There are two common bankruptcy actions for an individual or couple who are overwhelmed by debt to pursue. One is a Chapter 7 action, where the debt is dischargeable and there is no plan to repay creditors, other than the debtors continuing to meet their obligations to secured creditors. There is an income limit for those who wish to pursue a liquidation bankruptcy. The other common filing for individuals is a Chapter 13 action. This involves the reorganization of debt and the formulation of a repayment plan that may extend for a period of three to five years.
One of the key aspects of a Chapter 13 case is that there is a trustee who oversees the development of the plan and then ensures that the debtor is making the scheduled payments to creditors pursuant to this plan. A debtor who decides to pursue a Chapter 13 bankruptcy has to main obligations:
• Develop a repayment plan that will allow for regular payments, through the bankruptcy court, to the creditors over the plan period – a debtor must be reasonable in determining the amount of disposable income that he or she has in order to ensure that the payments are made on a timely basis; and
• Ensure that the creditors are receiving at least as much as they would have if the debtor had filed for Chapter 7 instead of Chapter 13 – in a Chapter 7, non-exempt property is liquidated and the proceeds of the sale of the assets are used to pay down the unsecured debt to the extent possible. A creditor in a Chapter 13 action must receive at least the amount of payment under the plan as he would have done if the debtor liquidated his property to pay off debts.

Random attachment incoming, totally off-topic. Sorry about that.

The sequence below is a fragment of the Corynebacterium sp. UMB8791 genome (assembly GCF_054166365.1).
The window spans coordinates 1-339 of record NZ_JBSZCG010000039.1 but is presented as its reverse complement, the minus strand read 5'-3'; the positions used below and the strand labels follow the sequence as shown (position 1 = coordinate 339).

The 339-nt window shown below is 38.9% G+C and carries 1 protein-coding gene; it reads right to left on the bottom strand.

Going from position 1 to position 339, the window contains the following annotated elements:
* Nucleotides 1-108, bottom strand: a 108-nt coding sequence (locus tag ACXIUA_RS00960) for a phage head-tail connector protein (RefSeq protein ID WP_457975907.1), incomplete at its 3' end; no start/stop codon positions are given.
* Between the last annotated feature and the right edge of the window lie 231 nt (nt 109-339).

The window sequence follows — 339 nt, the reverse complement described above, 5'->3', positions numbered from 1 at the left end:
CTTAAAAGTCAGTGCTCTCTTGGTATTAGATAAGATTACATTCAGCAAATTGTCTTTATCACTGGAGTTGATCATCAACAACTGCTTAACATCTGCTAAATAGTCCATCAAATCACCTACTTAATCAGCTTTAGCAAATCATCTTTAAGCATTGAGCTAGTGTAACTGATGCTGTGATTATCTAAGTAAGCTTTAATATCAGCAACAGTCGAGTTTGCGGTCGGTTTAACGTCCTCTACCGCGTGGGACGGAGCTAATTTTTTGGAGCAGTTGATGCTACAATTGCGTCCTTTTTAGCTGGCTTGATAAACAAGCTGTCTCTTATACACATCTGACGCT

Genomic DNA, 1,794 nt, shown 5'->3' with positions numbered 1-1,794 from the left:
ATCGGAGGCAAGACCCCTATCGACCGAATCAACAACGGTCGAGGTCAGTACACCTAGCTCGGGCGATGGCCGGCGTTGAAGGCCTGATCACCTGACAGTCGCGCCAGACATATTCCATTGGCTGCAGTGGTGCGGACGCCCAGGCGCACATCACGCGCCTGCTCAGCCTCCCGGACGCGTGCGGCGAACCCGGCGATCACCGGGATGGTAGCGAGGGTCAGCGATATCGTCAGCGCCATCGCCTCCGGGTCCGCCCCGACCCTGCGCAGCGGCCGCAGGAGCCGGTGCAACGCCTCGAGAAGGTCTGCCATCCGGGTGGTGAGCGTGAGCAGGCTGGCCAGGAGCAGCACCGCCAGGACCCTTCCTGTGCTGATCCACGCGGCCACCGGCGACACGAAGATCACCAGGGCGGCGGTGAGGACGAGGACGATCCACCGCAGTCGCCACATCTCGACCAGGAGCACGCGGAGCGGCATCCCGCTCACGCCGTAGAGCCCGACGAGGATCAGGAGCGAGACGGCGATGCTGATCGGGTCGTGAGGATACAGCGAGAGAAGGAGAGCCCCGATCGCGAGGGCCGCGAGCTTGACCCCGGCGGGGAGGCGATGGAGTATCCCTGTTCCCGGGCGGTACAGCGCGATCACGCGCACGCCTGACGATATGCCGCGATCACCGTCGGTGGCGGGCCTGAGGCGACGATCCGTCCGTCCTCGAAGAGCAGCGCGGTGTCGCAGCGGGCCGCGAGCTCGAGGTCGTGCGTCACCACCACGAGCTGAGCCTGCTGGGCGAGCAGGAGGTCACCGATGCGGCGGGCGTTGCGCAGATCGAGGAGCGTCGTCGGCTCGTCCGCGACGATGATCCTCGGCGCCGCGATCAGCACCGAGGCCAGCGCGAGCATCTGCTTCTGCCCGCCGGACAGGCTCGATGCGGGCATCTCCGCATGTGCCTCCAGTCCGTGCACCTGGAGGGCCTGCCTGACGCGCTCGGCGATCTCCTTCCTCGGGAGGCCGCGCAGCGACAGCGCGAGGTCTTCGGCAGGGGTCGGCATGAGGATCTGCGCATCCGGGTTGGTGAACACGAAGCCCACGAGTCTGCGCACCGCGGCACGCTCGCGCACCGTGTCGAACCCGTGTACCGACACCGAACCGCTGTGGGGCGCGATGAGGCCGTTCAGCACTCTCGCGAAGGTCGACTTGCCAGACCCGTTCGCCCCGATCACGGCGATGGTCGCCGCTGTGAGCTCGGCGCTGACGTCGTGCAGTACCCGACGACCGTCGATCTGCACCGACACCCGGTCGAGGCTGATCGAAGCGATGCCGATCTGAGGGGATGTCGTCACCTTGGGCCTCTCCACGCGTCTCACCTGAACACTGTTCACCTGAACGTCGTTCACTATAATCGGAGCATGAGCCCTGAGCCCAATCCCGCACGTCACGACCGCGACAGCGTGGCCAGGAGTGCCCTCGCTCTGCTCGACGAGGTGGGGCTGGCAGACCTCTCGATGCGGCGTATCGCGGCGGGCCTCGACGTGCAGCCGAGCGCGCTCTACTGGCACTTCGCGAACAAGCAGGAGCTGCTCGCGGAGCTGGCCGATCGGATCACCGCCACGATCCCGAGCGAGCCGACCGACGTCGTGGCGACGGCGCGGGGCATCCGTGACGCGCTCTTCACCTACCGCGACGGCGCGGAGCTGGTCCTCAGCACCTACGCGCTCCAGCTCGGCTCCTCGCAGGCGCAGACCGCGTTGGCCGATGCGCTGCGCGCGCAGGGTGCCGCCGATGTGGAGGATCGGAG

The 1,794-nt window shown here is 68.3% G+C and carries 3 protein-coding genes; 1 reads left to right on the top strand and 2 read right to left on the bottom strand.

One of the reasons that a person may choose to file for Chapter 13 protection, even though he or she qualifies for Chapter 7 is that there is a mortgage or other secured debt that the individual wants to address. If a person has a home in foreclosure, or that is about to go into foreclosure, the filing of a Chapter 13 case will put a stop to the proceedings. The repayment plan can be developed with the goal of making current payments on the mortgage, while also catching up on overdue debt. In addition to addressing the primary mortgage holder, it may be possible to strip off a secondary mortgage in a Chapter 13 case.
There are many important considerations that must be made before deciding whether to file for bankruptcy and what type of bankruptcy to pursue. If you live in the East Cobb or Milton area, the experienced bankruptcy attorneys at Charlton & Glover can help you get relief from your creditors and file the bankruptcy action that provides the most benefits for your unique situation. Contact us using the form below or call us at (770) 993-1005 to schedule a free initial consultation.